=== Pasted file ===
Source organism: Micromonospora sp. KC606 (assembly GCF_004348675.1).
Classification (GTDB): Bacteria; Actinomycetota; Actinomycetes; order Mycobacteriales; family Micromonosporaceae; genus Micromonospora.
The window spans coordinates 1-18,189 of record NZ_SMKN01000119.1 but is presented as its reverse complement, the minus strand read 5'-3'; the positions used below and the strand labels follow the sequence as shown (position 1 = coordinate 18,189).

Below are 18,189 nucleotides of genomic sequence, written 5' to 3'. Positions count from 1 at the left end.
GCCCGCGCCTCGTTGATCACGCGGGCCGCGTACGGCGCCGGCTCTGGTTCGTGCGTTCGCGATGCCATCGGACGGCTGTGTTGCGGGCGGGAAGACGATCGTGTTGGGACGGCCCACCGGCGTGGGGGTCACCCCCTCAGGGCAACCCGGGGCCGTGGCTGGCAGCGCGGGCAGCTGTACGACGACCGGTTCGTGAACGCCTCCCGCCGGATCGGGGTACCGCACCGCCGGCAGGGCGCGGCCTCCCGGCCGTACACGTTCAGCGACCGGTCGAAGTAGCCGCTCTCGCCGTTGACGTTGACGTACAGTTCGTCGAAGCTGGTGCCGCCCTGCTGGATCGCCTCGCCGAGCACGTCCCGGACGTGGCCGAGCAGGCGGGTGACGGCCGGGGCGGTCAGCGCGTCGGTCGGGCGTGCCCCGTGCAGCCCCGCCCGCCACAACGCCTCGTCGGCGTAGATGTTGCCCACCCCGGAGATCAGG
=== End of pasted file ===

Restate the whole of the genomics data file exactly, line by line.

Source organism: Micromonospora sp. KC606 (assembly GCF_004348675.1).
Classification (GTDB): Bacteria; Actinomycetota; Actinomycetes; order Mycobacteriales; family Micromonosporaceae; genus Micromonospora.
The window spans coordinates 1-18,189 of record NZ_SMKN01000119.1 but is presented as its reverse complement, the minus strand read 5'-3'; the positions used below and the strand labels follow the sequence as shown (position 1 = coordinate 18,189).

Below are 18,189 nucleotides of genomic sequence, written 5' to 3'. Positions count from 1 at the left end.
GCCCGCGCCTCGTTGATCACGCGGGCCGCGTACGGCGCCGGCTCTGGTTCGTGCGTTCGCGATGCCATCGGACGGCTGTGTTGCGGGCGGGAAGACGATCGTGTTGGGACGGCCCACCGGCGTGGGGGTCACCCCCTCAGGGCAACCCGGGGCCGTGGCTGGCAGCGCGGGCAGCTGTACGACGACCGGTTCGTGAACGCCTCCCGCCGGATCGGGGTACCGCACCGCCGGCAGGGCGCGGCCTCCCGGCCGTACACGTTCAGCGACCGGTCGAAGTAGCCGCTCTCGCCGTTGACGTTGACGTACAGTTCGTCGAAGCTGGTGCCGCCCTGCTGGATCGCCTCGCCGAGCACGTCCCGGACGTGGCCGAGCAGGCGGGTGACGGCCGGGGCGGTCAGCGCGTCGGTCGGGCGTGCCCCGTGCAGCCCCGCCCGCCACAACGCCTCGTCGGCGTAGATGTTGCCCACCCCGGAGATCAGG